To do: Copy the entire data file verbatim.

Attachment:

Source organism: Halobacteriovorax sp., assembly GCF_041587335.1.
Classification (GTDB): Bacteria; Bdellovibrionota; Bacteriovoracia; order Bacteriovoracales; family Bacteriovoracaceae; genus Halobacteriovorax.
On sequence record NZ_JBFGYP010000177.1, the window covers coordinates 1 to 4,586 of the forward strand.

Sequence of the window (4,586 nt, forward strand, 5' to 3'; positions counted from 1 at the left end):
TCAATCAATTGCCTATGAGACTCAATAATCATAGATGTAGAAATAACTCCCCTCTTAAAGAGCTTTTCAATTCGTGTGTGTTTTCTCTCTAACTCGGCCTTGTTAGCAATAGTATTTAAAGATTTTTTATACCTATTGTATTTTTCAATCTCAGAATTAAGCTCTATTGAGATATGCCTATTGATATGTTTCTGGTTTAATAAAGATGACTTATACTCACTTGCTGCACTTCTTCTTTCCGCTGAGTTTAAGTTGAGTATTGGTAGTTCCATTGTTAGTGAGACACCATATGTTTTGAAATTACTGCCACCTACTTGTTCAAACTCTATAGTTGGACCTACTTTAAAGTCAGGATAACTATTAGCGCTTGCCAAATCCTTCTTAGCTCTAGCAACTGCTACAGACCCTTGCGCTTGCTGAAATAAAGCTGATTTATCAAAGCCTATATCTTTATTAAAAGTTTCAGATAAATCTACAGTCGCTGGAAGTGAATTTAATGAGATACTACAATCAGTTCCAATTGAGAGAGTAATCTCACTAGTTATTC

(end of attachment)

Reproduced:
Source organism: Halobacteriovorax sp., assembly GCF_041587335.1.
Classification (GTDB): Bacteria; Bdellovibrionota; Bacteriovoracia; order Bacteriovoracales; family Bacteriovoracaceae; genus Halobacteriovorax.
On sequence record NZ_JBFGYP010000177.1, the window covers coordinates 1 to 4,586 of the forward strand.

Sequence of the window (4,586 nt, forward strand, 5' to 3'; positions counted from 1 at the left end):
TCAATCAATTGCCTATGAGACTCAATAATCATAGATGTAGAAATAACTCCCCTCTTAAAGAGCTTTTCAATTCGTGTGTGTTTTCTCTCTAACTCGGCCTTGTTAGCAATAGTATTTAAAGATTTTTTATACCTATTGTATTTTTCAATCTCAGAATTAAGCTCTATTGAGATATGCCTATTGATATGTTTCTGGTTTAATAAAGATGACTTATACTCACTTGCTGCACTTCTTCTTTCCGCTGAGTTTAAGTTGAGTATTGGTAGTTCCATTGTTAGTGAGACACCATATGTTTTGAAATTACTGCCACCTACTTGTTCAAACTCTATAGTTGGACCTACTTTAAAGTCAGGATAACTATTAGCGCTTGCCAAATCCTTCTTAGCTCTAGCAACTGCTACAGACCCTTGCGCTTGCTGAAATAAAGCTGATTTATCAAAGCCTATATCTTTATTAAAAGTTTCAGATAAATCTACAGTCGCTGGAAGTGAATTTAATGAGATACTACAATCAGTTCCAATTGAGAGAGTAATCTCACTAGTTATTC